With regard to Morocco’ exports, they are dominated by phosphates and derivatives. In 2012, these products accounted for 63 per cent of Moroccan exports to Brazil. Fishery products, mainly sardines, occupy the fourth place with about 2 per cent of total exports.
Morocco’s Office Chérifien de Phosphates (OCP) is a leading provider of phosphate products to Brazil through Bunge Fertilizers of Brazil, which is the largest importer and distributor of fertilizers in South America. Brazil is the first customer of Morocco for natural and chemical fertilizers (3.2 billion dirhams in 2010), the second for phosphoric acid (542 million dirhams), and the 7th for raw phosphates (434 million dirhams).
Morocco exported to Brazil the equivalent to US$521 million in the first half of 2014, down 21.5 per cent in relation to the first half of 2013. The main items
commercialized were fertilizers, naphtha, sardines and electric material. On the other hand, Brazilian exports to Morocco amounted to US$221 million, a decline of 29 per cent in relation to the first half of 2013. The main products were sugar, corn and soy.11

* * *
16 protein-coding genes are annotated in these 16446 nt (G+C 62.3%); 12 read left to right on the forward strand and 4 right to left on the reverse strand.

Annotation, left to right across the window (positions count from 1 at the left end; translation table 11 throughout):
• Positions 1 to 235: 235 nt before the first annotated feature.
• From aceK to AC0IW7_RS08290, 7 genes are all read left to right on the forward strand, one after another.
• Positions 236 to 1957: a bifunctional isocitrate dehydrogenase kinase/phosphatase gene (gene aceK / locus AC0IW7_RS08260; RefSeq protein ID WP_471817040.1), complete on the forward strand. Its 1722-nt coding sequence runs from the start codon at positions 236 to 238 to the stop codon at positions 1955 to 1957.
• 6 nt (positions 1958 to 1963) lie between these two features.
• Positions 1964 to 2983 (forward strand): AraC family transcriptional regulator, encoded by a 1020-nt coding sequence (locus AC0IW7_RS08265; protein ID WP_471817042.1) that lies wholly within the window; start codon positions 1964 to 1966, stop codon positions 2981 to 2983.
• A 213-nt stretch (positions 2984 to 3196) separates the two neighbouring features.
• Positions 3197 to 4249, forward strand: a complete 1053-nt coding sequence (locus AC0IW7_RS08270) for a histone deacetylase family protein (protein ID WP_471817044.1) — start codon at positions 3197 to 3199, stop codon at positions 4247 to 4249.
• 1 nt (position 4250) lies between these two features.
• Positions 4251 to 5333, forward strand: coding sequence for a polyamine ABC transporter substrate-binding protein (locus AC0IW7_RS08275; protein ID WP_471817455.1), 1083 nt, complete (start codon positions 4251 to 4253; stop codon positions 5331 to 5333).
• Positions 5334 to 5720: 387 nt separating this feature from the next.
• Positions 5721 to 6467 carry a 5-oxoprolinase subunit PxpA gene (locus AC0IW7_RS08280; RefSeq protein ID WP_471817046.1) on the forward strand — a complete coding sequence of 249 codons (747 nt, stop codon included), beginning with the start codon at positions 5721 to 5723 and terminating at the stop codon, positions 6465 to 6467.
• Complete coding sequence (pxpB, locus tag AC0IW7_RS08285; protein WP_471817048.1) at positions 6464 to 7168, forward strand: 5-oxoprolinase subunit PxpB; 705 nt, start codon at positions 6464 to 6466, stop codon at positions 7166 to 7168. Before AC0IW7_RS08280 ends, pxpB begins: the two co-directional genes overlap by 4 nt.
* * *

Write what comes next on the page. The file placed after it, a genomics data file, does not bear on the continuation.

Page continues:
In contrast with its important position in Morocco’s external trade, Brazil figures among the countries with limited and irregular investments flows to Morocco. Brazilian investments in Morocco stood at a very low level. In spite of the fact of Brazil’ substantial investments abroad, no investment was undertaken in Morocco by Brazilian firms between 2001 and 2006. In 2010, Brazil invested only 1.9 million dirhams, ranking the 50th investor in Morocco. Thus, of the $11.5 billion that Brazil invested abroad in this year, Morocco received only $0.2 million. The largest Brazilian investment in Morocco was recorded in 2008 in the amount of 504.4 million dirhams, representing 1.8% of the total FDI received by Morocco during that year. This investment was part of the joint venture “Jorf Lasfar Partnership” between OCP and Bunge Fertilizers of Brazil for the production of
In 2012, Brazilian investment in Morocco totalled 4 million dirhams, representing just 0.01 per cent of total FDI received by Morocco. The recent withdrawal of Bunge Fertilizers from its joint venture with OCP cast a shadow on the future collaboration of both countries in fertilizers production.
The low level of Brazilian investments in Morocco contrasts with the dynamics of Morocco as an attractive FDI destination, both from developed and emerging countries. Considering the high improvement of Morocco’s business environment, one of the explanations that could be offered is that the Brazilian firms seem less informed about the various business opportunities in the Moroccan Market. This corresponds with the limited impact of economic promotion structures in both countries on direct Brazilian investment flows toward Morocco.